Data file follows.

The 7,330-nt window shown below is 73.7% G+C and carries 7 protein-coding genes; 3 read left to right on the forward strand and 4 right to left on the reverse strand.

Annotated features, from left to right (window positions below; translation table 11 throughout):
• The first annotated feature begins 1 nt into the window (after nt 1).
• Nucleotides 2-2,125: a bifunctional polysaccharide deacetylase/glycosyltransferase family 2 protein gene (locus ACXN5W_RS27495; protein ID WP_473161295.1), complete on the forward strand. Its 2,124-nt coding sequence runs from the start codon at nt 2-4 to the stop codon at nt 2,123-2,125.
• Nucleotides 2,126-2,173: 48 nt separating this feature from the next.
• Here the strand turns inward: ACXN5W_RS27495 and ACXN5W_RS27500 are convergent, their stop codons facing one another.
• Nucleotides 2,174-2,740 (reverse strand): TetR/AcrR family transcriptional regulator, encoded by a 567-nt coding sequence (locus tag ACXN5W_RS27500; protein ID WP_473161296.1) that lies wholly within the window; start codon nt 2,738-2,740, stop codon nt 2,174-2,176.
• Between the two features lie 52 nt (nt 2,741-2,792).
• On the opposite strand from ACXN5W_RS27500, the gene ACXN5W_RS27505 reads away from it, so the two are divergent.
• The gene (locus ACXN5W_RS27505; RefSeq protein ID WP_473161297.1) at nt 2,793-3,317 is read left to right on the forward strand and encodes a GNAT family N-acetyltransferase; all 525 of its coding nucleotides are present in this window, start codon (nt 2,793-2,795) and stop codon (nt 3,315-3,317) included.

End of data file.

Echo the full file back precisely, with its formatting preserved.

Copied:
The 7,330-nt window shown below is 73.7% G+C and carries 7 protein-coding genes; 3 read left to right on the forward strand and 4 right to left on the reverse strand.

Annotated features, from left to right (window positions below; translation table 11 throughout):
• The first annotated feature begins 1 nt into the window (after nt 1).
• Nucleotides 2-2,125: a bifunctional polysaccharide deacetylase/glycosyltransferase family 2 protein gene (locus ACXN5W_RS27495; protein ID WP_473161295.1), complete on the forward strand. Its 2,124-nt coding sequence runs from the start codon at nt 2-4 to the stop codon at nt 2,123-2,125.
• Nucleotides 2,126-2,173: 48 nt separating this feature from the next.
• Here the strand turns inward: ACXN5W_RS27495 and ACXN5W_RS27500 are convergent, their stop codons facing one another.
• Nucleotides 2,174-2,740 (reverse strand): TetR/AcrR family transcriptional regulator, encoded by a 567-nt coding sequence (locus tag ACXN5W_RS27500; protein ID WP_473161296.1) that lies wholly within the window; start codon nt 2,738-2,740, stop codon nt 2,174-2,176.
• Between the two features lie 52 nt (nt 2,741-2,792).
• On the opposite strand from ACXN5W_RS27500, the gene ACXN5W_RS27505 reads away from it, so the two are divergent.
• The gene (locus ACXN5W_RS27505; RefSeq protein ID WP_473161297.1) at nt 2,793-3,317 is read left to right on the forward strand and encodes a GNAT family N-acetyltransferase; all 525 of its coding nucleotides are present in this window, start codon (nt 2,793-2,795) and stop codon (nt 3,315-3,317) included.